Yesterday I sat on a bus stop bench in South Pasadena, pulled out my notebook and wrote, just wrote – captured the moment, the scents, the scene the rightness of my response to the tug of history I didn’t know and most likely will never know.
I wrote in South Pasadena on a bench I had never seen before pouring out words that will most likely never be read.
I looked behind me and noticed a wild, free form arrangement of purple and yellow star shaped flowers I later learned were lantana. I pushed my face into the flowers, breathing them in, slightly aware the people driving past wondered what this more-than-a-little-chubby-middle-aged-woman was doing and why was she so happy?
“Another off-the-course-of-reality” homeless person,” one of them might think.
I thought about my Granny, a long-time resident of South Pasadena whose one-time home would now be on the market for several million dollars if it was to sell.
I got in my car and responded to a call in what might be called the downtown section of her town where a metro train station now lives and a skateboarder named Brian waited for me to take him to North Hollywood.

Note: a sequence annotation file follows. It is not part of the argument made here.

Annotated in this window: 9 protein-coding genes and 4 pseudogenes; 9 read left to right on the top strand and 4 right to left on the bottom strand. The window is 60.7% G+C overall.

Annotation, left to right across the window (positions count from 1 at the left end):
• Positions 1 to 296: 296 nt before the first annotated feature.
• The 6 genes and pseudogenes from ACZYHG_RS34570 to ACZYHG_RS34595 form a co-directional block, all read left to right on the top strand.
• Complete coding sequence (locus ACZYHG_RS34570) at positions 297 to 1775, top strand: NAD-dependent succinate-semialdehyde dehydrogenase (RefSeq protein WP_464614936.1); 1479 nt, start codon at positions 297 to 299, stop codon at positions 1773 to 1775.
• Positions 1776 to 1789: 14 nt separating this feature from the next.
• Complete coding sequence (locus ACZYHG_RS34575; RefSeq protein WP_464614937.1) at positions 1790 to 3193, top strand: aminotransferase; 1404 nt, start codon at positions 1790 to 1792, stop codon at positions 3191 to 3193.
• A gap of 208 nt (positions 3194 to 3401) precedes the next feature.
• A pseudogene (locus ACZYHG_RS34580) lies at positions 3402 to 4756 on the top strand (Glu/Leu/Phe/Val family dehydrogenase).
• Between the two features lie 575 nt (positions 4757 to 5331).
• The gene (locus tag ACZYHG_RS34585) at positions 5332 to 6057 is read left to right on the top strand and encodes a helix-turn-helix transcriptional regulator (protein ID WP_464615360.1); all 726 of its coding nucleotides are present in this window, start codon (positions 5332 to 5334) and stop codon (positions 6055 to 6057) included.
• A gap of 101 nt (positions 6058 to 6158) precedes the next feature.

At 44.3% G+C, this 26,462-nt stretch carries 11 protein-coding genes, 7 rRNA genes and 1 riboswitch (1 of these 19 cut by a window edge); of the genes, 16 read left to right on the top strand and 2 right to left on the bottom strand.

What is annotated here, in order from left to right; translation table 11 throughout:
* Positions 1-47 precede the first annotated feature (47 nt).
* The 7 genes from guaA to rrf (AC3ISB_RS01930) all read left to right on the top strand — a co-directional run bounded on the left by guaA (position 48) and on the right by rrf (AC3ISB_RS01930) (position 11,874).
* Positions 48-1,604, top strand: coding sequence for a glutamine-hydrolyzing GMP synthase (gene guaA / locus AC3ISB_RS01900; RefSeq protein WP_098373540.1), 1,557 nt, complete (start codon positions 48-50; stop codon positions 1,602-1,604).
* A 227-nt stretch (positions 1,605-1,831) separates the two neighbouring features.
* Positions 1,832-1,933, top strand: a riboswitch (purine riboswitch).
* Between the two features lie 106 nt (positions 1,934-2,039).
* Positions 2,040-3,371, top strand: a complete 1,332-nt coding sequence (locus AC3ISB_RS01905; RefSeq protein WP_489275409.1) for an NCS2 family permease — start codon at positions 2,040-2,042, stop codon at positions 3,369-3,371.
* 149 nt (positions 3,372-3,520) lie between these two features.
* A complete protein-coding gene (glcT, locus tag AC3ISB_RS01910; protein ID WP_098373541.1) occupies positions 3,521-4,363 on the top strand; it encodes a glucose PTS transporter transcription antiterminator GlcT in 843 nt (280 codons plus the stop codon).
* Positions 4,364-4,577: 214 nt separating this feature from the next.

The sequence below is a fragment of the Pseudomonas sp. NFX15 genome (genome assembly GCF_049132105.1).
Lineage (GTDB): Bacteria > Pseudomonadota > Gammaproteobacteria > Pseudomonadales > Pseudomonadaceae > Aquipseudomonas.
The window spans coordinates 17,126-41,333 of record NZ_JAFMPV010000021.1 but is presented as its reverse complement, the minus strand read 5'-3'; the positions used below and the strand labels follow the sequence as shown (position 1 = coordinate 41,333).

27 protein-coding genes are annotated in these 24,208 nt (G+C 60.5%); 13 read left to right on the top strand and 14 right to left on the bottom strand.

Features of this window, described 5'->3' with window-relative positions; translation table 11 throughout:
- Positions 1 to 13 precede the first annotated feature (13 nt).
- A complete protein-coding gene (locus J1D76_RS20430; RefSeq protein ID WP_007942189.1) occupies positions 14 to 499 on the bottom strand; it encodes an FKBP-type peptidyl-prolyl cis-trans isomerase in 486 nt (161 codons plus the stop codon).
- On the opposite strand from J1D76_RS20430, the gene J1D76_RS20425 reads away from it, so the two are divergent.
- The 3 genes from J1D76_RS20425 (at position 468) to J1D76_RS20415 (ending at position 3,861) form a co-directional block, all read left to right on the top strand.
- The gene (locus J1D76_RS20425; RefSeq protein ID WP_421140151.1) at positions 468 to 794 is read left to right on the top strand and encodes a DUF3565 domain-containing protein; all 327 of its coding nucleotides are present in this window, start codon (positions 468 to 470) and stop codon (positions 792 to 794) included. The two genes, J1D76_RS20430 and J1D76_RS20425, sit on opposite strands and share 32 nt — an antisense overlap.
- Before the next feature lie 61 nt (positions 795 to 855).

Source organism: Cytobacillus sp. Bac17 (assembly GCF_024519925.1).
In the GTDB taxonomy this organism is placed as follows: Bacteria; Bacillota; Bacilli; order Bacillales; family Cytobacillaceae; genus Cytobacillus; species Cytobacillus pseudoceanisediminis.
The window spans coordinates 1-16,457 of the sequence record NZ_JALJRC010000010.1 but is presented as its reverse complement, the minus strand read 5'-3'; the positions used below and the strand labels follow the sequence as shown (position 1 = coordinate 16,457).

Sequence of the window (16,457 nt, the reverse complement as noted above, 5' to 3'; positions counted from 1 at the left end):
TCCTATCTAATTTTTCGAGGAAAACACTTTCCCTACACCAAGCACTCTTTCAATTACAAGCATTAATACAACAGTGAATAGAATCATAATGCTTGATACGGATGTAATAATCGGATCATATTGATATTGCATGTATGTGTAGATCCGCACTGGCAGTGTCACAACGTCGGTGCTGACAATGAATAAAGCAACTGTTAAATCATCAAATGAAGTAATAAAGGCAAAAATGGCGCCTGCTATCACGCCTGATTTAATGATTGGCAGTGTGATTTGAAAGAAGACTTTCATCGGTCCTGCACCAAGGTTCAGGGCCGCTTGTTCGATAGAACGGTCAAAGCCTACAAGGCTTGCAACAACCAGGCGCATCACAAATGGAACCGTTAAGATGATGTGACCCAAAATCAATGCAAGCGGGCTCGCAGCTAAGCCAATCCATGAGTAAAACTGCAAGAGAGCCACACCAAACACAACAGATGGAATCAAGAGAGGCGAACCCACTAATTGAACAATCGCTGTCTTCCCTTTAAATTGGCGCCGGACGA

I taught him the word “Country bumpkin.” He reminded me anyone you meet may be a writer, a poet, a person with a story to tell. I reminded him even older ladies you meet in Pasadena once skateboarded at the beach.
We are all connected, after all, there are no accidents – only synchronicity – and if we keep our hearts and eyes open, we will notice miracles awaiting our embrace day after day after day after day.
There doesn’t have to be a moral to the story, there is only and always and most importantly your story. Write it. Share it. Connect with others through it. Bring the world closer in the process. Feel happier. Smile more.
Isn’t that truly what we’re all after?
Here’s my blissful day in a snippet-by-snippet video. Fun!